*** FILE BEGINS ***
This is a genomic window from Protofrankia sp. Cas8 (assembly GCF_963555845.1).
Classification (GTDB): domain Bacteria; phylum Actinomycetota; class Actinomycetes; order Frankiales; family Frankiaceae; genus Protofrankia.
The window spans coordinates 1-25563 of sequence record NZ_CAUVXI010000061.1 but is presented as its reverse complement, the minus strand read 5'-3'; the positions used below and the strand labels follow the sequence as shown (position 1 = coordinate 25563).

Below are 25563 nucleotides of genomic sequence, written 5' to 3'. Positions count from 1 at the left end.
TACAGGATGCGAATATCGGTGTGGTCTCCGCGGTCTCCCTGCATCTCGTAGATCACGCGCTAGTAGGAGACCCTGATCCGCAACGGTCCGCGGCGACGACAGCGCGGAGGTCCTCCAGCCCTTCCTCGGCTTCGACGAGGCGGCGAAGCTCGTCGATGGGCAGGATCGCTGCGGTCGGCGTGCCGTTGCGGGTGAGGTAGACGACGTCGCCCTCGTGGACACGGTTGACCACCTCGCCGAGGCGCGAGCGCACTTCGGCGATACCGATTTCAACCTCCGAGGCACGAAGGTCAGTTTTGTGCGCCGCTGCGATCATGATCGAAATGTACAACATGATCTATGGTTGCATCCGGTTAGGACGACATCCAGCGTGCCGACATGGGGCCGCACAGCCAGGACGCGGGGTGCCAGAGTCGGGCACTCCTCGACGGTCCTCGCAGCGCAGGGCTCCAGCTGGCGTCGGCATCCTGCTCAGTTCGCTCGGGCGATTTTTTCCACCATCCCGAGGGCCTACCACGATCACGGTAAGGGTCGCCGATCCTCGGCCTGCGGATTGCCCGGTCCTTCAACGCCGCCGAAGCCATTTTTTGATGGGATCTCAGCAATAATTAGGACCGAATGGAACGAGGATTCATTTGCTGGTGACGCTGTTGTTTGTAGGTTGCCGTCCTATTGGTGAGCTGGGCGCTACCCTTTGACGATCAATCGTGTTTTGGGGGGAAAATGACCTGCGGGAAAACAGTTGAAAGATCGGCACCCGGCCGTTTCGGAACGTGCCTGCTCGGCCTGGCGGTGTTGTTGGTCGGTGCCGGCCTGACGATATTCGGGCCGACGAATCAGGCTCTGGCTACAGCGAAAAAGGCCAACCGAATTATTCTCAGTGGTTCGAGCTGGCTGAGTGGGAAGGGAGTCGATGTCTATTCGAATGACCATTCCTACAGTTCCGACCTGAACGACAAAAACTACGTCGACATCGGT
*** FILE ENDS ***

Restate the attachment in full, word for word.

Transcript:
This is a genomic window from Protofrankia sp. Cas8 (assembly GCF_963555845.1).
Classification (GTDB): domain Bacteria; phylum Actinomycetota; class Actinomycetes; order Frankiales; family Frankiaceae; genus Protofrankia.
The window spans coordinates 1-25563 of sequence record NZ_CAUVXI010000061.1 but is presented as its reverse complement, the minus strand read 5'-3'; the positions used below and the strand labels follow the sequence as shown (position 1 = coordinate 25563).

Below are 25563 nucleotides of genomic sequence, written 5' to 3'. Positions count from 1 at the left end.
TACAGGATGCGAATATCGGTGTGGTCTCCGCGGTCTCCCTGCATCTCGTAGATCACGCGCTAGTAGGAGACCCTGATCCGCAACGGTCCGCGGCGACGACAGCGCGGAGGTCCTCCAGCCCTTCCTCGGCTTCGACGAGGCGGCGAAGCTCGTCGATGGGCAGGATCGCTGCGGTCGGCGTGCCGTTGCGGGTGAGGTAGACGACGTCGCCCTCGTGGACACGGTTGACCACCTCGCCGAGGCGCGAGCGCACTTCGGCGATACCGATTTCAACCTCCGAGGCACGAAGGTCAGTTTTGTGCGCCGCTGCGATCATGATCGAAATGTACAACATGATCTATGGTTGCATCCGGTTAGGACGACATCCAGCGTGCCGACATGGGGCCGCACAGCCAGGACGCGGGGTGCCAGAGTCGGGCACTCCTCGACGGTCCTCGCAGCGCAGGGCTCCAGCTGGCGTCGGCATCCTGCTCAGTTCGCTCGGGCGATTTTTTCCACCATCCCGAGGGCCTACCACGATCACGGTAAGGGTCGCCGATCCTCGGCCTGCGGATTGCCCGGTCCTTCAACGCCGCCGAAGCCATTTTTTGATGGGATCTCAGCAATAATTAGGACCGAATGGAACGAGGATTCATTTGCTGGTGACGCTGTTGTTTGTAGGTTGCCGTCCTATTGGTGAGCTGGGCGCTACCCTTTGACGATCAATCGTGTTTTGGGGGGAAAATGACCTGCGGGAAAACAGTTGAAAGATCGGCACCCGGCCGTTTCGGAACGTGCCTGCTCGGCCTGGCGGTGTTGTTGGTCGGTGCCGGCCTGACGATATTCGGGCCGACGAATCAGGCTCTGGCTACAGCGAAAAAGGCCAACCGAATTATTCTCAGTGGTTCGAGCTGGCTGAGTGGGAAGGGAGTCGATGTCTATTCGAATGACCATTCCTACAGTTCCGACCTGAACGACAAAAACTACGTCGACATCGGT